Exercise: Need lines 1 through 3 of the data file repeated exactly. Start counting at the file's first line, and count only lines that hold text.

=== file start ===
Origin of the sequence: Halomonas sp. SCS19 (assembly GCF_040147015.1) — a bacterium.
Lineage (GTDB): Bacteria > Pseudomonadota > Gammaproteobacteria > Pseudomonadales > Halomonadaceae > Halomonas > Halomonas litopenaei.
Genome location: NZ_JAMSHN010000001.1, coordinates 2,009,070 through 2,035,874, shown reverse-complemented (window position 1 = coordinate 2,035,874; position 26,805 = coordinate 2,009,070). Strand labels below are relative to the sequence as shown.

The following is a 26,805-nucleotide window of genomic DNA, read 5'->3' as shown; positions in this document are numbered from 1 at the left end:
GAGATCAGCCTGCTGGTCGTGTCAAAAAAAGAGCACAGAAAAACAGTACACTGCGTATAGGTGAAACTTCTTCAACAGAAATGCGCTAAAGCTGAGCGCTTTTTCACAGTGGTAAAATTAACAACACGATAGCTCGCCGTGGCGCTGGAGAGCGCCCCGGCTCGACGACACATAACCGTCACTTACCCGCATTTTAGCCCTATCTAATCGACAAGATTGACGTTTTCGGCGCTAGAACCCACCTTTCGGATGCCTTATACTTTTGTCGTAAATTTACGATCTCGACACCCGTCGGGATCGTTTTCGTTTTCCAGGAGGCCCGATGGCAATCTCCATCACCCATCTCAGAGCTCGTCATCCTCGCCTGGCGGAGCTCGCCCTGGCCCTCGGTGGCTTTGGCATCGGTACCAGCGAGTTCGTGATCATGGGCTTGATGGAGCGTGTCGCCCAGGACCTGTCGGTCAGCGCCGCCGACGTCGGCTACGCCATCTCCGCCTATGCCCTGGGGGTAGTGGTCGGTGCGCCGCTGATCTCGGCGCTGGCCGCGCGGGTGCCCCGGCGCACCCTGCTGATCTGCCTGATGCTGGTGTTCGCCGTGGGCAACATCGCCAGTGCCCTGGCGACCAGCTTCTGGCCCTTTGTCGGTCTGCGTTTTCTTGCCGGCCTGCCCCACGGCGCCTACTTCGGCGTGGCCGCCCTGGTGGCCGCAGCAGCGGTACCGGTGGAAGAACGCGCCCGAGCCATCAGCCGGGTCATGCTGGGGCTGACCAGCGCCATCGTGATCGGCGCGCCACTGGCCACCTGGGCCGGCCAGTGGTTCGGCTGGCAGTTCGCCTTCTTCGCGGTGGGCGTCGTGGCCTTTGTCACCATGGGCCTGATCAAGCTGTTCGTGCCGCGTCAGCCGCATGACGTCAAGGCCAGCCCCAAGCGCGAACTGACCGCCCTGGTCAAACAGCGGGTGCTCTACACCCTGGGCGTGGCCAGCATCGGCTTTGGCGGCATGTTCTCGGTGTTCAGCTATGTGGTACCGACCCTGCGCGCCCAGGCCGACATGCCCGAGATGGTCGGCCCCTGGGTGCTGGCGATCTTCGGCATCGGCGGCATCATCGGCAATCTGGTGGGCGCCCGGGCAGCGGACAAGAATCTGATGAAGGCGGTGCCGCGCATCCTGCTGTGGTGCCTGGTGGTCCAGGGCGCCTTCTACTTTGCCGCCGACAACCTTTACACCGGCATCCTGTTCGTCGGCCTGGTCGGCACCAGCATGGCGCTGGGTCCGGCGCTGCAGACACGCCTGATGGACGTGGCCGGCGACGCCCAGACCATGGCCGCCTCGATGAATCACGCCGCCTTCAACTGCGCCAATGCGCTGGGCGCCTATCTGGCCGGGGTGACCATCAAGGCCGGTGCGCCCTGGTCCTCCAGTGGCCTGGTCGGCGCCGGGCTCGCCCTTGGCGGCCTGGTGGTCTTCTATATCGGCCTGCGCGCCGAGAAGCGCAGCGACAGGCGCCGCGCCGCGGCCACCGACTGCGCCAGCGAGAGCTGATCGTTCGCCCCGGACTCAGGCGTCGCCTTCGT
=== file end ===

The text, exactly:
Origin of the sequence: Halomonas sp. SCS19 (assembly GCF_040147015.1) — a bacterium.
Lineage (GTDB): Bacteria > Pseudomonadota > Gammaproteobacteria > Pseudomonadales > Halomonadaceae > Halomonas > Halomonas litopenaei.
Genome location: NZ_JAMSHN010000001.1, coordinates 2,009,070 through 2,035,874, shown reverse-complemented (window position 1 = coordinate 2,035,874; position 26,805 = coordinate 2,009,070). Strand labels below are relative to the sequence as shown.